Petrochemicals are set to account for more than a third of the growth in world oil demand to 2030, and nearly half the growth to 2050, adding nearly 7 million barrels of oil a day by then, reports Green Car Congress.

They are also poised to consume an additional 56 billion cubic meters (bcm) of natural gas by 2030, and 83 bcm by 2050.

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Image credit: BBC


One Saudi energy official commented: “Everyone is just hoping this whole idea would just die”. Looks like it has run into the sand.
H/T DW.com.

Citing Saudi government officials, the US business daily Wall Street Journal (WSJ) reported on Monday that Saudi plans to build the world’s biggest solar power generation facility had been shelved, as the desert kingdom was working on a “broader, more practical strategy to boost renewable energy.”

The solar project was expected to generate about 200 gigawatts of energy by 2030 — more than three times the country’s daily needs.

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Industrial Runcorn [image credit: Ineos]


We’re told Project Centurion ‘will be the largest water to hydrogen electrolyzer system in the world’. But as a percentage of the volume, how much hydrogen could safely be injected into the existing gas supply, and would it be worth the bother? This looks like the press release.

ITM Power announced funding from Innovate UK for a feasibility study to deploy a 100MW Power-to-Gas (P2G) energy storage project, “Project Centurion” at Runcorn, Cheshire, UK, reports Green Car Congress.

This project explores the electrolytic production, pipeline transmission, salt cavern storage and gas grid injection of green hydrogen at an industrial scale.

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Jerry_EllisEx-chairman of BHP (1997-99), Jerry Ellis  (right) ex-chancellor of Monash University, and an ex-director of ANZ Bank, has called for Australia to dump the 2015 Paris climate agreement. Ellis’s intervention puts cat among climate pigeons.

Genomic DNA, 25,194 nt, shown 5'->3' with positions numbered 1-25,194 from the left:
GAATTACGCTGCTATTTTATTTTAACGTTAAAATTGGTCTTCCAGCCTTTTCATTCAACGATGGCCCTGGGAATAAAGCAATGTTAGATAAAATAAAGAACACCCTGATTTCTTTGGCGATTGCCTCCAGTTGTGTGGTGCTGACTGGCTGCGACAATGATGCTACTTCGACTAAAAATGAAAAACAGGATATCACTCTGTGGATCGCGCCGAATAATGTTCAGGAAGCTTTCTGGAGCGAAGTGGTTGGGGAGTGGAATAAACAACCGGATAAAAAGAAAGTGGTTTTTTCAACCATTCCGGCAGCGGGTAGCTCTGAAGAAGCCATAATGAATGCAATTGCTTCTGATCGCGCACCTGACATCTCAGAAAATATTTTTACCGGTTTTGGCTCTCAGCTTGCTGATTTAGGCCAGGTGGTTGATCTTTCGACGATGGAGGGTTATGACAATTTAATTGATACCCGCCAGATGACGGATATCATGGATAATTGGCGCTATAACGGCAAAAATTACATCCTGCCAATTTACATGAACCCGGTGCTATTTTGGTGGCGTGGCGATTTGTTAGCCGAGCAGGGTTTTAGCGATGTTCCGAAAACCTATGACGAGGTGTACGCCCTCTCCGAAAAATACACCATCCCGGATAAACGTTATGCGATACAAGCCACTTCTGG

The alarmists like to lie that sceptics are a fringe group. Ellis is hardly fringe. His former BHP continues to promote the story about human-caused catastrophic CO2 warming, as does Monash University. Ellis is an awkwardness for both.

By coming out against climate alarmism, Ellis, 91 81,  is giving added respectability to scepticism, much as ex-PM Tony Abbott did with his London sceptic speech of last October.[i] The credibility of the sceptic case, of course, rests not on authority figures but data such as the  more than two-fold exaggeration of warming since 1980 by the climate models on which the CO2 scare is based.

Here is Ellis’s statement on Paris.

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Hambach surface mine, Germany [image credit: Wikipedia]


To be more realistic, delete ‘struggles’ and insert ‘fails totally’. The bottom line is that part-time unpredictable electricity supplies are of strictly limited use to modern industrial economies dependent on continuous and adequate – preferably affordable – power for their survival and prosperity. Granted, lignite is not a great choice of fuel but something has to be used to keep the show on the road 24/7.

Coal showdown reflects government’s floundering shift to renewable power, says The Global Warming Policy Forum (GWPF).

Not far from Germany’s Rhine River, a fight to thwart giant excavators from grinding away what’s left of the 1,200-year-old Hambach forest came to a head this month as thousands of protesters faced off with police in a tense, and at times violent, showdown.

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Soon your utility will help select your next car

Posted: September 10, 2018 by oldbrew in Energy, innovation, Travel
Tags:


That’s the plan anyway, as utilities want to recommend electric cars to their customers so as to sell more electricity and make more money. But there’s much more to it than that. Enter the ‘trusted energy advisor’.